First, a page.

The leather helmets offered virtually no protection against shell fragments and shrapnel and the conspicuous spike made its wearer a target.
These shortcomings, combined with material shortages, led to the introduction of the simplified model 1915 helmet described above, with a detachable spike.
In September 1915 it was ordered that the new helmets were to be worn without spikes, when in the front line.[12]
Beginning in 1916, the Pickelhaube was slowly replaced by a new German steel helmet (the Stahlhelm) intended to offer greater head protection from shell fragments.
The German steel helmet decreased German head wound fatalities by 70%.
After the adoption of the Stahlhelm the Pickelhaube was reduced to limited ceremonial wear by senior officers away from the war zones; plus the Leibgendarmerie S.M. des Kaisers whose role as an Imperial/Royal escort led them to retain peacetime full dress throughout the war.
With the collapse of the German Empire in 1918, the Pickelhaube ceased to be part of the military uniform, and even the police adopted shakos of a Jäger style.
In modified forms the new Stahlhelm helmet would continue to be worn by German troops into World War II.

Current use

The Pickelhaube is still part of the parade/ceremonial uniform of the Life Guards of Sweden, the National Republican Guard (GNR) of Portugal, the military academies of ChileColombiaVenezuela and
Ecuador. the Military College of Bolivia, the Army Central Band and Army School Bands of Chile, the Chilean Army‘s 1st Cavalry and 1st Artillery Regiments, and the Presidential Guard Battalion and National Police of Colombia.
Traffic police in the Hashemite Kingdom of Jordan also use a form of the Pickelhaube. The modern Romanian Gendarmerie (Jandarmeria Româna) maintain a mounted detachment who wear a white plumed Pickelhaube of a model dating from the late 19th century, as part of their ceremonial uniform.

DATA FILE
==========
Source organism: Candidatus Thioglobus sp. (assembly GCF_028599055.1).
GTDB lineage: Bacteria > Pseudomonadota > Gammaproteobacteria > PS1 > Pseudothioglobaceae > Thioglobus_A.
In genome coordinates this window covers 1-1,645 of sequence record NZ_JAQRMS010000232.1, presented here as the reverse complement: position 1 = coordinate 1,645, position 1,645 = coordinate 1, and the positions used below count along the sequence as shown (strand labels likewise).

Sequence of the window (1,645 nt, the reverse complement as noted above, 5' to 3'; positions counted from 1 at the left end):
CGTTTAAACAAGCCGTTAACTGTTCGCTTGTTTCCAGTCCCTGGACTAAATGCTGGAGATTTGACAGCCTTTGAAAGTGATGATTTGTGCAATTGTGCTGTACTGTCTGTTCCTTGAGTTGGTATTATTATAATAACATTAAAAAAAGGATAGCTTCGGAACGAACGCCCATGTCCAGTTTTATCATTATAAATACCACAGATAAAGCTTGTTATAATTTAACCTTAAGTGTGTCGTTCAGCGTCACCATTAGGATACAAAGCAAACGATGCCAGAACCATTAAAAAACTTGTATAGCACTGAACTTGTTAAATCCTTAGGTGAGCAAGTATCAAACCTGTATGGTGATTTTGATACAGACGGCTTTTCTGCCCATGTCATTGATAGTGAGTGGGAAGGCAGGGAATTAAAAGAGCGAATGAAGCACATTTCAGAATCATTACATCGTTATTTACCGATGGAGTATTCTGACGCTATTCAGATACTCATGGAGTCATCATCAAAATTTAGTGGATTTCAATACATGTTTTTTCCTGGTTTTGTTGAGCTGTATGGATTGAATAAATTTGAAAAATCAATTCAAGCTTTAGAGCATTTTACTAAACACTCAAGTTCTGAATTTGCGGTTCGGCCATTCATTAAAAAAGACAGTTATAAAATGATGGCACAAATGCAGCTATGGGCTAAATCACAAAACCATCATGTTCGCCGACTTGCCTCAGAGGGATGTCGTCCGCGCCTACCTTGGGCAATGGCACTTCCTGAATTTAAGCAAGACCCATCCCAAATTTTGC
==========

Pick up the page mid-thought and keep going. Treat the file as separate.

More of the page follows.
Cultural icon

As early as in 1844, the poet Heinrich Heine mocked the Pickelhaube as a symbol of reaction and an unsuitable head-dress. He cautioned that the spike could easily “draw modern lightnings down on your romantic head”.[15]
The poem was part of his political satire on the contemporary monarchy, national chauvinism, and militarism entitled Germany. A Winter’s Tale.
In the lead-up to the 2006 FIFA World Cup in Germany, a moulded plastic version of the Pickelhaube was available as a fanware article.
The common model was colored in the black-red-gold of the current German flag, with a variety of other colours also available.
The spiked helmet remained part of a clichéd mental picture of Imperial Germany as late as the inter-war period even after the actual headdress had ceased to be worn.
This was possibly because of the extensive use of the pickelhaube in Allied propaganda during World War I, although the helmet had been a well known icon of Imperial Germany even prior to 1914. Pickelhauben were popular targets for Allied souvenir hunters during the early months of the war.
A World War I German Pickelhaube was used as a prop in the television series Hogan’s Heroes set during the second world war; it was supposedly issued to the prison camp commander during the first war and he kept it atop his desk.
It appeared as one element of the show’s “logo”, shown (with a U.S. Army officer’s service cap hanging from its spike) as background for the show’s end credits.

Anti Civil Rights ideas & "Friends" Cops



Pity there are not in California!

Image result for The Crossroads Pawn and Audio in Little River, S.C
Here is their address for folks in the neighborhood!
The Crossroads Pawn and Audio in Little River, S.C

All About Guns Fieldcraft

When Bears Attack — Top Sidearms to Carry in Bear Country by PHIL MASSARO

As an outdoorsman, I enjoy being afield in all sorts of capacities. While hunting is one of my favorite pastimes, fishing and hiking are a wonderful means of spending time with friends and family and living in close proximity to both the Catskill and Adirondack mountains, there is ample opportunity for both of those activities.
I am also, by trade, a Professional Land Surveyor, so my work hours are often spent in the remote wilderness areas. Here in Upstate New York we have a very healthy black bear population, and highway sightings are quickly becoming a regular occurrence, as are the classic raids on bird feeders and garbage cans alike.
When I head afield, I nearly always carry one form of sidearm or another, and while the truly dangerous encounters are definitely a rarity, I feel better knowing I can protect my loved ones and coworkers should the event unfold.
Now, the black bear is – generally speaking – a rather docile creature, and most of the time it will make every attempt to run away from man.